[Federal Register Volume 77, Number 112 (Monday, June 11, 2012)]
[Rules and Regulations]
[Pages 34212-34215]
From the Federal Register Online via the Government Printing Office [www.gpo.gov]
[FR Doc No: 2012-14035]


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DEPARTMENT OF HEALTH AND HUMAN SERVICES

Food and Drug Administration

21 CFR Part 179

[Docket No. FDA-2007-F-0390] (Formerly 2007F-0115)


Irradiation in the Production, Processing, and Handling of Food

AGENCY: Food and Drug Administration, HHS.

ACTION: Final rule.

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SUMMARY: The Food and Drug Administration (FDA) is amending the food 
additive regulations to provide for the safe use of a carbon dioxide 
laser for etching information on the surface of fresh, intact citrus 
fruit. This action is in response to a petition filed by Durand-
Wayland, Inc.

DATES: This rule is effective June 11, 2012. Submit either electronic 
or written objections and requests for a hearing by July 11, 2012. See 
section VIII of this document for information on the filing of 
objections.

ADDRESSES: You may submit either electronic or written objections and 
requests for a hearing, identified by Docket No. FDA-2007-F-0390, by 
any of the following methods:

Electronic Submissions

    Submit electronic objections in the following way:
     Federal eRulemaking Portal: http://www.regulations.gov. 
Follow the instructions for submitting comments.

Written Submissions

    Submit written objections in the following ways:
     FAX: 301-827-6870.
     Mail/Hand delivery/Courier (for paper, disk, or CD-ROM 
submissions): Division of Dockets Management (HFA-305), Food and Drug 
Administration, 5630 Fishers Lane, Rm. 1061, Rockville, MD 20852.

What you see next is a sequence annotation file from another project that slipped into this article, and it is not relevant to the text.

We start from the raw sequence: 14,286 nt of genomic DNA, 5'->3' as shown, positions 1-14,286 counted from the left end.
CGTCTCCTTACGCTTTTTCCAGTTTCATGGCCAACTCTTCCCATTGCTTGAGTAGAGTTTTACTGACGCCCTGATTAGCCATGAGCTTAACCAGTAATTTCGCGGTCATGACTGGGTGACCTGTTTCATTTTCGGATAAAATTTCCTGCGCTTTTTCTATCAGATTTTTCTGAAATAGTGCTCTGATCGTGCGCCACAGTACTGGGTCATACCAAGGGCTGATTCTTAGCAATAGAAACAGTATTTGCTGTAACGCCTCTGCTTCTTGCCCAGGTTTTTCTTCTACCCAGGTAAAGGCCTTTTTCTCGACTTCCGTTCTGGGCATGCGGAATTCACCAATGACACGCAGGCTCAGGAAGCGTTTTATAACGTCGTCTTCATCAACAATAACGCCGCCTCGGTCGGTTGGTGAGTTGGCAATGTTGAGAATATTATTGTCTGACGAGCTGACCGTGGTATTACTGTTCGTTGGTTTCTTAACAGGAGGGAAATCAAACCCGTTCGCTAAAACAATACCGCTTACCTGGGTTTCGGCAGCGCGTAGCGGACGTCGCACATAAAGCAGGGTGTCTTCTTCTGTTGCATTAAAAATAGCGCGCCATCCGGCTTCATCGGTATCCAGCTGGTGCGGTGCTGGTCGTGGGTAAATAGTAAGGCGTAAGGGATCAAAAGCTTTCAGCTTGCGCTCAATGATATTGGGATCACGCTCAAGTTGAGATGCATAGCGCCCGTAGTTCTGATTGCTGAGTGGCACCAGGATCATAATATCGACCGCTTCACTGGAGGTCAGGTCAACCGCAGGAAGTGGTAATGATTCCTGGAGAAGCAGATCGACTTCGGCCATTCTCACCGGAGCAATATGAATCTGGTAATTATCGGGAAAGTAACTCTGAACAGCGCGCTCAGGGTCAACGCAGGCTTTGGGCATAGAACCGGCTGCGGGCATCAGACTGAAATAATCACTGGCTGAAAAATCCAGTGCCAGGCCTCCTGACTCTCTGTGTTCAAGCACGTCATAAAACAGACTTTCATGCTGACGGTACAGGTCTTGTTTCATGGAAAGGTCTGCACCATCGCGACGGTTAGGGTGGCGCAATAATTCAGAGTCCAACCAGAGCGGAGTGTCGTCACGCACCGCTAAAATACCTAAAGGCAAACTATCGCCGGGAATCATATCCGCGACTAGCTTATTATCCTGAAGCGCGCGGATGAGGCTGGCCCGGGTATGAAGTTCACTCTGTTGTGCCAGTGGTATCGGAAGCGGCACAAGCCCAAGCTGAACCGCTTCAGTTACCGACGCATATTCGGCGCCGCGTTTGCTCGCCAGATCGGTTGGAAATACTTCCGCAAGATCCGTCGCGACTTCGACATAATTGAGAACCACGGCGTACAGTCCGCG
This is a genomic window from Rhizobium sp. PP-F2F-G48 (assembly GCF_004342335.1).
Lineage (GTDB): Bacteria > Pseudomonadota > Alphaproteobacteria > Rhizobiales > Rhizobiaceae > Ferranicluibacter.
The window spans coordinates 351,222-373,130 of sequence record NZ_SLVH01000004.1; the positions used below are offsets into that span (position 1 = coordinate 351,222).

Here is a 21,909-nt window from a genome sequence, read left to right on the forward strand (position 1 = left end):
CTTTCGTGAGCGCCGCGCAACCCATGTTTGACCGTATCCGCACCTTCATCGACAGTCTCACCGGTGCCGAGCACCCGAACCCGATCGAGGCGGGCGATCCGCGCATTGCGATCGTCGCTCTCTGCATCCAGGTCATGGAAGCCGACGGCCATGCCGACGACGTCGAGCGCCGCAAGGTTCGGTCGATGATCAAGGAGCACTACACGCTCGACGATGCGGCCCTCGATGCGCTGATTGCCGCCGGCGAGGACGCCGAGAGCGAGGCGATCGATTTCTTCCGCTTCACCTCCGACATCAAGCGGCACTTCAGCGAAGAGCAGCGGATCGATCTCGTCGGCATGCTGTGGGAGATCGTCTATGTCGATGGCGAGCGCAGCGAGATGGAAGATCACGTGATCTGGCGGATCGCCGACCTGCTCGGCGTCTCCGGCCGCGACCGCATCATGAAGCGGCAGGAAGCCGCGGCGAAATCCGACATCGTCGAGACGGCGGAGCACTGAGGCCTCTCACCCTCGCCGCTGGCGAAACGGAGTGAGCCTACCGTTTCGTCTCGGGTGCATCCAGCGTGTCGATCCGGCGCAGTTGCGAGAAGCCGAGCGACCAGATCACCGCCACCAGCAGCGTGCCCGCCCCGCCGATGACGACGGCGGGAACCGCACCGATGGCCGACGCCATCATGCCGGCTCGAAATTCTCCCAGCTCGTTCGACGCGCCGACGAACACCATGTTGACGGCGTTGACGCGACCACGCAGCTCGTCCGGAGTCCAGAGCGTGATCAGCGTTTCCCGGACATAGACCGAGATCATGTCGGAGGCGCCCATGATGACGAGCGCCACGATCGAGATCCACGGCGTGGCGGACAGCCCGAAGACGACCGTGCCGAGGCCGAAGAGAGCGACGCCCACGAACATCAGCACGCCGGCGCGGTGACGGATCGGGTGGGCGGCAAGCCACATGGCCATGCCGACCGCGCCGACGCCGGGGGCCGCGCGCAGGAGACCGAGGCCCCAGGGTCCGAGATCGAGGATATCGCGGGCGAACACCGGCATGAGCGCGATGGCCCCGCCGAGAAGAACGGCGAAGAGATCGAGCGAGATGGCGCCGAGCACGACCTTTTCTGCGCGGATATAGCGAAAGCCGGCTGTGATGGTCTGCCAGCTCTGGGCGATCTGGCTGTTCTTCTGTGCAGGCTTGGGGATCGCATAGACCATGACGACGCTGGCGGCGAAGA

Instructions: All submissions received must include the Agency name 
and Docket No. FDA-2007-F-0390 for this rulemaking. All objections 
received will be posted without change to http://www.regulations.gov, 
including any personal information provided. For detailed instructions 
on submitting objections, see section VIII. Objections in the 
SUPPLEMENTARY INFORMATION section of this document.
    Docket: For access to the docket to read background documents or 
objections received, go to http://www.regulations.gov and insert the 
docket number, found in brackets in the heading of this document, into 
the ``Search'' box and follow the prompts and/or go to the Division of 
Dockets Management, 5630 Fishers Lane, Rm. 1061, Rockville, MD 20852.

FOR FURTHER INFORMATION CONTACT: Celeste Johnston, Center for Food 
Safety and Applied Nutrition (HFS-265), Food and Drug Administration, 
5100 Paint Branch Pkwy., College Park, MD 20740-3835, 240-402-1282.

SUPPLEMENTARY INFORMATION:

I. Introduction

    In a notice published in the Federal Register of April 11, 2007 (72 
FR 18263), FDA announced that a food additive petition (FAP 7M4768) had 
been filed by Durand-Wayland, Inc., c/o Hyman, Phelps & McNamara, P.C., 
700 13th St. NW., suite 1200, Washington, DC 20005-5929. The petition 
proposed that the food additive regulations in part 179 (21 CFR part 
179) be amended to provide for the safe use of a carbon dioxide laser 
for etching information on food, excluding meat and poultry. The 
intended technical effect of the carbon dioxide laser is to etch 
information, such as the price look-up code printed on an adhesive 
label placed on the surface of individual, fresh produce items sold at 
retail, directly onto the surface of food. The carbon dioxide laser 
therefore obviates the need for an adhesive label.
    In a letter dated April 27, 2007, Hyman, Phelps & McNamara, P.C., 
informed FDA that Sunkist Growers, Inc., 14130 Riverside Dr., Sherman 
Oaks, CA 91423-2313, had joined Durand-Wayland, Inc., as co-petitioner 
of FAP 7M4768. The letter explained that Hyman, Phelps & McNamara would 
represent both petitioners with regard to FAP 7M4768.
    Subsequent to the filing of the petition, the petitioners amended